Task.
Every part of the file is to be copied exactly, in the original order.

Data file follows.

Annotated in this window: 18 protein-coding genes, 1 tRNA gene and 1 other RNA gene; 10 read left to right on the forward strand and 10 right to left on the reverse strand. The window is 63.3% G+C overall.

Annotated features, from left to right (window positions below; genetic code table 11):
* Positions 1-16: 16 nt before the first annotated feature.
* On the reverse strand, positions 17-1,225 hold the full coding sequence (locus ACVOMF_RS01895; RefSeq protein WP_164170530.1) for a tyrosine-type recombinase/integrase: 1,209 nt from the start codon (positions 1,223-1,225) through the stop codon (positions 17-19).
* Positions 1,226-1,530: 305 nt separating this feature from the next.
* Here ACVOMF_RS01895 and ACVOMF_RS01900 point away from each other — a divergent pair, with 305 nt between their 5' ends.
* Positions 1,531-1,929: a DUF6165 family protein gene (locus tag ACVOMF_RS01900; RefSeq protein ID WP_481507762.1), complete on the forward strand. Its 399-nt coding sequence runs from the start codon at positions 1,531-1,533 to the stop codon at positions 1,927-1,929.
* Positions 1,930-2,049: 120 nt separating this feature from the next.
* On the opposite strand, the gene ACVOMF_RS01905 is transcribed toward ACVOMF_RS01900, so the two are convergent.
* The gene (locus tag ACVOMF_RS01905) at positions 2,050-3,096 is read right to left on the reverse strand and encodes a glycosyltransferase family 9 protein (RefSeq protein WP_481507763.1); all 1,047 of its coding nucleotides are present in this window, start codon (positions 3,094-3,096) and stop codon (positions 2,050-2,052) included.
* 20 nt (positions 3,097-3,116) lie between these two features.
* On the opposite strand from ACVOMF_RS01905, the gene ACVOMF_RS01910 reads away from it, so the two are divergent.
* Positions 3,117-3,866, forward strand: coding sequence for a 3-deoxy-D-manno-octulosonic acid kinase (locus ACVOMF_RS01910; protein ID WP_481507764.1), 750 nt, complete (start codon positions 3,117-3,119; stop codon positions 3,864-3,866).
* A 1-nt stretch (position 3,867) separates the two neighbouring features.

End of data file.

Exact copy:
Annotated in this window: 18 protein-coding genes, 1 tRNA gene and 1 other RNA gene; 10 read left to right on the forward strand and 10 right to left on the reverse strand. The window is 63.3% G+C overall.

Annotated features, from left to right (window positions below; genetic code table 11):
* Positions 1-16: 16 nt before the first annotated feature.
* On the reverse strand, positions 17-1,225 hold the full coding sequence (locus ACVOMF_RS01895; RefSeq protein WP_164170530.1) for a tyrosine-type recombinase/integrase: 1,209 nt from the start codon (positions 1,223-1,225) through the stop codon (positions 17-19).
* Positions 1,226-1,530: 305 nt separating this feature from the next.
* Here ACVOMF_RS01895 and ACVOMF_RS01900 point away from each other — a divergent pair, with 305 nt between their 5' ends.
* Positions 1,531-1,929: a DUF6165 family protein gene (locus tag ACVOMF_RS01900; RefSeq protein ID WP_481507762.1), complete on the forward strand. Its 399-nt coding sequence runs from the start codon at positions 1,531-1,533 to the stop codon at positions 1,927-1,929.
* Positions 1,930-2,049: 120 nt separating this feature from the next.
* On the opposite strand, the gene ACVOMF_RS01905 is transcribed toward ACVOMF_RS01900, so the two are convergent.
* The gene (locus tag ACVOMF_RS01905) at positions 2,050-3,096 is read right to left on the reverse strand and encodes a glycosyltransferase family 9 protein (RefSeq protein WP_481507763.1); all 1,047 of its coding nucleotides are present in this window, start codon (positions 3,094-3,096) and stop codon (positions 2,050-2,052) included.
* 20 nt (positions 3,097-3,116) lie between these two features.
* On the opposite strand from ACVOMF_RS01905, the gene ACVOMF_RS01910 reads away from it, so the two are divergent.
* Positions 3,117-3,866, forward strand: coding sequence for a 3-deoxy-D-manno-octulosonic acid kinase (locus ACVOMF_RS01910; protein ID WP_481507764.1), 750 nt, complete (start codon positions 3,117-3,119; stop codon positions 3,864-3,866).
* A 1-nt stretch (position 3,867) separates the two neighbouring features.